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Chapter 38
I don't understand. For days the ship had pushed on,bullishly indifferent to its surroundings. The sun shone, rain fell,winds blew, currents flowed, the sea built up hills, the sea dugup valleys – the Tsimtsum did not care. It moved with theslow, massive confidence of a continent.
I had bought a map of the world for the trip; I had set itup in our cabin against a cork billboard. Every morning I gotour position from the control bridge and marked it on themap with an orange-tipped pin. We sailed from Madras acrossthe Bay of Bengal, down through the Strait of Malacca, aroundSingapore and up to Manila. I loved every minute of it. It wasa thrill to be on a ship. Taking care of the animals kept usvery busy. Every night we fell into bed weary to our bones.
We were in Manila for two days, a question of fresh feed, newcargo and, we were told, the performing of routine maintenancework on the engines. I paid attention only to the first two. Thefresh feed included a ton of bananas, and the new cargo, afemale Congo chimpanzee, part of Father's wheeling anddealing. A ton of bananas bristles with a good three, fourpounds of big black spiders. A chimpanzee is like a smaller,leaner gorilla, but meaner-looking, with less of the melancholygentleness of its larger cousin. A chimpanzee shudders andgrimaces when it touches a big black spider, like you and Iwould do, before squashing it angrily with its knuckles, notsomething you and I would do. I thought bananas and achimpanzee were more interesting than a loud, filthy mechanicalcontraption in the dark bowels of a ship. Ravi spent his daysthere, watching the men work. Something was wrong with theengines, he said. Did something go wrong with the fixing ofthem? I don't know. I don't think anyone will ever know. Theanswer is a mystery lying at the bottom of thousands of feet ofwater.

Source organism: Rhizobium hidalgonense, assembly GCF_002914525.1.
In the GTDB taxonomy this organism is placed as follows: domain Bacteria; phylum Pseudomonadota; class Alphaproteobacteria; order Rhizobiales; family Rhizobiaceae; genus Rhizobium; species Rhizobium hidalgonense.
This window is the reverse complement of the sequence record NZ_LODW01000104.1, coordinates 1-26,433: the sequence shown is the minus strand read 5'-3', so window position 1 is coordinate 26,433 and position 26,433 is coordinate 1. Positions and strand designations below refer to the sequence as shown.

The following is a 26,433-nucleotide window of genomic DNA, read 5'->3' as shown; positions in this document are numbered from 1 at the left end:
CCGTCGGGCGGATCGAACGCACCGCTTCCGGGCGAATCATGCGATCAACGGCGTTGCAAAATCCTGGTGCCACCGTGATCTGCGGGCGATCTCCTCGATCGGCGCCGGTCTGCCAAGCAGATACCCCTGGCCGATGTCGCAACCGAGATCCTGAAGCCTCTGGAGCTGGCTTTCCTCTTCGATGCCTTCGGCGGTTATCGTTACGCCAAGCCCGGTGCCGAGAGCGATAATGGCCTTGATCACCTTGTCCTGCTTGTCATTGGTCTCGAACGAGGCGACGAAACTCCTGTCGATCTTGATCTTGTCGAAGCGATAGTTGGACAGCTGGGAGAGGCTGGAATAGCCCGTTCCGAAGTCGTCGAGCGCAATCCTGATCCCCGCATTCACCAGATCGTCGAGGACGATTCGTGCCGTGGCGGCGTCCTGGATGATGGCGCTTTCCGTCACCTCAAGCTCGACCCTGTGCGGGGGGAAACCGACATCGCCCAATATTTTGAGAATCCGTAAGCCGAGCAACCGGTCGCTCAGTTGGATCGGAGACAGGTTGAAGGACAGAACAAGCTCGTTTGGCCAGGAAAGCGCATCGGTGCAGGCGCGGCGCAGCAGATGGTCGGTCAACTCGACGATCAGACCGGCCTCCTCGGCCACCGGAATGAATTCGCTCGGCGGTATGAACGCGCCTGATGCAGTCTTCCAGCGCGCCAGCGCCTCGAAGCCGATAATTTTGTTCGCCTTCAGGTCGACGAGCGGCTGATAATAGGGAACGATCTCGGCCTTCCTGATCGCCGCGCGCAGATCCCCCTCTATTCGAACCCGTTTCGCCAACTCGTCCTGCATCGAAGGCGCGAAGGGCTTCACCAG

We left Manila and entered the Pacific. On our fourth dayout, midway to Midway, we sank. The ship vanished into apinprick hole on my map. A mountain collapsed before myeyes and disappeared beneath my feet. All around me was thevomit of a dyspeptic ship. I felt sick to my stomach. I feltshock. I felt a great emptiness within me, which then filled withsilence. My chest hurt with pain and fear for days afterwards.
I think there was an explosion. But I can't be sure. Ithappened while I was sleeping. It woke me up. The ship wasno luxury liner. It was a grimy, hardworking cargo ship notdesigned for paying passengers or for their comfort. Therewere all kinds of noises all the time. It was precisely becausethe level of noise was so uniform that we slept like babies. Itwas a form of silence that nothing disturbed, not Ravi's snoringnor my talking in my sleep. So the explosion, if there was one,was not a new noise. It was an irregular noise. I woke upwith a start, as if Ravi had burst a balloon in my ears. Ilooked at my watch. It was just after four-thirty in themorning. I leaned over and looked down at the bunk below.
Ravi was still sleeping.
I dressed and climbed down. Normally I'm a sound sleeper.
Normally I would have gone back to sleep. I don't know why Igot up that night. It was more the sort of thing Ravi woulddo. He liked the word beckon; he would have said, "Adventurebeckons," and would have gone off to prowl around the ship.
The level of noise was back to normal again, but with adifferent quality perhaps, muffled maybe.
I shook Ravi. I said, "Ravi! There was a funny noise. Let'sgo exploring."He looked at me sleepily. He shook his head and turnedover, pulling the sheet up to his cheek. Oh, Ravi!
I opened the cabin door.
I remember walking down the corridor. Day or night itlooked the same. But I felt the night in me. I stopped atFather and Mother's door and considered knocking on it. Iremember looking at my watch and deciding against it. Fatherliked his sleep. I decided I would climb to the main deck andcatch the dawn.. Maybe I would see a shooting star. I wasthinking about that, about shooting stars, as I climbed thestairs. We were two levels below the main deck. I had alreadyforgotten about the funny noise.
It was only when I had pushed open the heavy doorleading onto the main deck that I realized what the weatherwas like. Did it qualify as a storm? It's true there was rain, butit wasn't so very hard. It certainly wasn't a driving rain, likeyou see during the monsoons. And there was wind. I supposesome of the gusts would have upset umbrellas. But I walkedthrough it without much difficulty. As for the sea, it lookedrough, but to a landlubber the sea is always impressive andforbidding, beautiful and dangerous. Waves were reaching up,and their white foam, caught by the wind, was being whippedagainst the side of the ship. But I'd seen that on other daysand the ship hadn't sunk. A cargo ship is a huge and stablestructure, a feat of engineering. It's designed to stay afloatunder the most adverse condit............
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